The municipal councils, which are elected bodies, are largely unknown to the citizens they should serve and do not fulfill their representative role.

In almost all FGDs, the participants were unfamiliar with who their municipal councilors are and with their work. Those participants who were familiar with their councilors often knew them as personal acquaintances. As the words ‘councilor’ and ‘advisor’ are homonyms in both Macedonian and Albanian, some FGD participants confused the role of the elected municipal councilors with that of advisors in the municipality.

In all FGDs, there was a mixture of both positive and negative evaluations of the councilors’ work. Participants’ evaluations of their council appear correlate with how they evaluated their mayor. In cases of dissatisfaction with the mayor and the situation in the municipality, negative comments of the council often centered on the idea that it just serves as a “voting machine.”

I have no idea who they are, what they do, why they do it…I don’t know anyone, I don’t know what their role is..

Female, 40 years, unemployed, ethnic Macedonian, Kisela Voda, Skopje/Urban

I have no information about who the councilors are, it’s like their work is nonexistent.

Female, 45 years, employed, ethnic Macedonian, Prilep/Urban

I don’t really know them. They don’t communicate with us, the citizens. We only see them before elections.

Male, 58 years, employed, ethnic Albanian, Tetovo/Urban

Half of them are VMRO-DPMNE, half are SDSM. I know that each session is full of quarrels. I know some of them. […] I’d assess their work as ‘no-work’.

Female, 33 years, unemployed, ethnic Macedonian, Cheshinovo-Obleshevo/Rural
Zoom In – Our Analysis

Citizens know very little about their municipal council and councilors. IRI’s North Macedonia poll from March-April 2021 also found that half of the population (49 percent) do not know any of their municipal councilors by name, while another 27 percent only know one or two of their councilors. Even though the council represents residents in deciding local matters, the municipal councilors seem to do a poor job in communicating their work. This leads to a general lack of knowledge of the organization, service, and functioning of the local government.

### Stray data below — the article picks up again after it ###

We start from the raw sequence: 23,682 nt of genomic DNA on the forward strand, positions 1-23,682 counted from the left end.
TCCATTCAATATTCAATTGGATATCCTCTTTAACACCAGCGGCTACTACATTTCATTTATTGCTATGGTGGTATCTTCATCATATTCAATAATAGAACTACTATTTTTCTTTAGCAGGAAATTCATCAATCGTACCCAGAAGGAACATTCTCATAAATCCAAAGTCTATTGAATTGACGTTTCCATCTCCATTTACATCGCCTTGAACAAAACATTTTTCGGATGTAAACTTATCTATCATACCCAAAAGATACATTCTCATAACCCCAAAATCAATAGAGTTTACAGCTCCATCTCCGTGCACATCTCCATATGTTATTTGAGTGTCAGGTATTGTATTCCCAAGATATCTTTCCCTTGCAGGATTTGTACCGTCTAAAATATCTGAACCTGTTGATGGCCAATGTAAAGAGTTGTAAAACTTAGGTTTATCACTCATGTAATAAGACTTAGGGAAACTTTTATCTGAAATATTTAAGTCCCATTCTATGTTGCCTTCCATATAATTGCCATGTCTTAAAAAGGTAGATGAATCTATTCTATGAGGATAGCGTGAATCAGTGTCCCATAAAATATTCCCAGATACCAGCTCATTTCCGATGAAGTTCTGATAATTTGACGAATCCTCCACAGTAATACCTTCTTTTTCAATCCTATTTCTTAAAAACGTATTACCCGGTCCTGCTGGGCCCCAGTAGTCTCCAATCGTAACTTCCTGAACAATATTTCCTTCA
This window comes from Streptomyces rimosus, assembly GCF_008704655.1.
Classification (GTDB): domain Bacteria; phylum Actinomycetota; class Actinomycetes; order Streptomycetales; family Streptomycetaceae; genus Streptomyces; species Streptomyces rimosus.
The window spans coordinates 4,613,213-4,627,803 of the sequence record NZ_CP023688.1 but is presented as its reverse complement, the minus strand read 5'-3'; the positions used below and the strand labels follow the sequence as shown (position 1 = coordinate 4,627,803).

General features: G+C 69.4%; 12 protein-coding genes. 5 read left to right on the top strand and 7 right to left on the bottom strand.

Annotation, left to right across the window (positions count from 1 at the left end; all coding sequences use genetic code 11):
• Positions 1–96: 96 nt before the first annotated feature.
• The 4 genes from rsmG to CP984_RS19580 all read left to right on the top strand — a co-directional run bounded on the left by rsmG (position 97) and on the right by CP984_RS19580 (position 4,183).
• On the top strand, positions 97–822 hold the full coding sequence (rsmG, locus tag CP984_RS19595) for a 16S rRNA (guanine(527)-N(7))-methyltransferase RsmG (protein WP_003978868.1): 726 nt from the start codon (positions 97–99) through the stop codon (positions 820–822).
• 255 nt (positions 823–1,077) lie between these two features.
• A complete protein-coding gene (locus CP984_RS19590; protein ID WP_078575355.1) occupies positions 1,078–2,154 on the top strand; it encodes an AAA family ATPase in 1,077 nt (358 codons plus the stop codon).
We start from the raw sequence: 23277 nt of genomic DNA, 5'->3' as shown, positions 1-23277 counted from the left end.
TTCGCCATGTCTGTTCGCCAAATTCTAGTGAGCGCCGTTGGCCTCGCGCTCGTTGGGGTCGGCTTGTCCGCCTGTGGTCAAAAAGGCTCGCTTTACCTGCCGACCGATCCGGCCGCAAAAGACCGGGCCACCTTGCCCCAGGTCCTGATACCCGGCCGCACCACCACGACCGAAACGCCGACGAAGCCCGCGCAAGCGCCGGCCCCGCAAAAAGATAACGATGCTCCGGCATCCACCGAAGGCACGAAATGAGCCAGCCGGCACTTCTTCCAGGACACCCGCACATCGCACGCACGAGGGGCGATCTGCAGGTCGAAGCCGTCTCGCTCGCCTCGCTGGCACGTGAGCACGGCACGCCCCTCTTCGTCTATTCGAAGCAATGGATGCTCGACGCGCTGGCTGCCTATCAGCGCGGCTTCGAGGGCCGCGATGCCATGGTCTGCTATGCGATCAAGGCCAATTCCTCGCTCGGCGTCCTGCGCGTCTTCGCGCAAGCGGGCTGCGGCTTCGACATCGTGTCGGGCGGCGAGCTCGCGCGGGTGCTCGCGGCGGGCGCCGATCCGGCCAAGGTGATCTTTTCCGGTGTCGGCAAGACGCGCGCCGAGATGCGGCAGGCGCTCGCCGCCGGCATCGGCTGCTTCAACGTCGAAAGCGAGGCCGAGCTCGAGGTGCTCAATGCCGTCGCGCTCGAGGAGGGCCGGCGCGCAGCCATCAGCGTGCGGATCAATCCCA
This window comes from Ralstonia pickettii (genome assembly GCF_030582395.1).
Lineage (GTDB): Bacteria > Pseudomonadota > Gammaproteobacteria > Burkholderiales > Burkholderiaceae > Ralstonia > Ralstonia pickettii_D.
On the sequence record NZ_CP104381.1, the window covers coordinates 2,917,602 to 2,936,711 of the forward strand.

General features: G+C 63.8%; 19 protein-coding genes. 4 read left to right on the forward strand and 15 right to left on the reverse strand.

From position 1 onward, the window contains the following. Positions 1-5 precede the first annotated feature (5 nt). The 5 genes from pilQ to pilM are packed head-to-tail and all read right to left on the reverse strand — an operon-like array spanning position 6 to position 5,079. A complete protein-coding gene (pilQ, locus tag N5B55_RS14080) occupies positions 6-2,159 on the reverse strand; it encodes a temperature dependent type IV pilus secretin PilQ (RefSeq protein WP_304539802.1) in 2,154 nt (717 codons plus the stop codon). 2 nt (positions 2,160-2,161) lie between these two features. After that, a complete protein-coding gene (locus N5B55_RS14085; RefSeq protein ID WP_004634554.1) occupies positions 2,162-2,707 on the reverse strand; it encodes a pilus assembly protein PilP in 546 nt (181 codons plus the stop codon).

The assessment of the councilors often correlates to that of the mayor. If the participants are satisfied with their mayor, they also express satisfaction with their councilors, even if they do not know them (the so-called “halo effect”). However, due to the weaker knowledge of the council, in general the council is evaluated worse than the mayor.

The participants also criticized the behavior of the councilors, specifically the practice of blocking initiatives, dialogue, and policies proposed by the opposing parties. Such behavior by councilors is seen as contributing to an overall negative political climate, including polarization, and the absence of healthy debate. 

Finding #4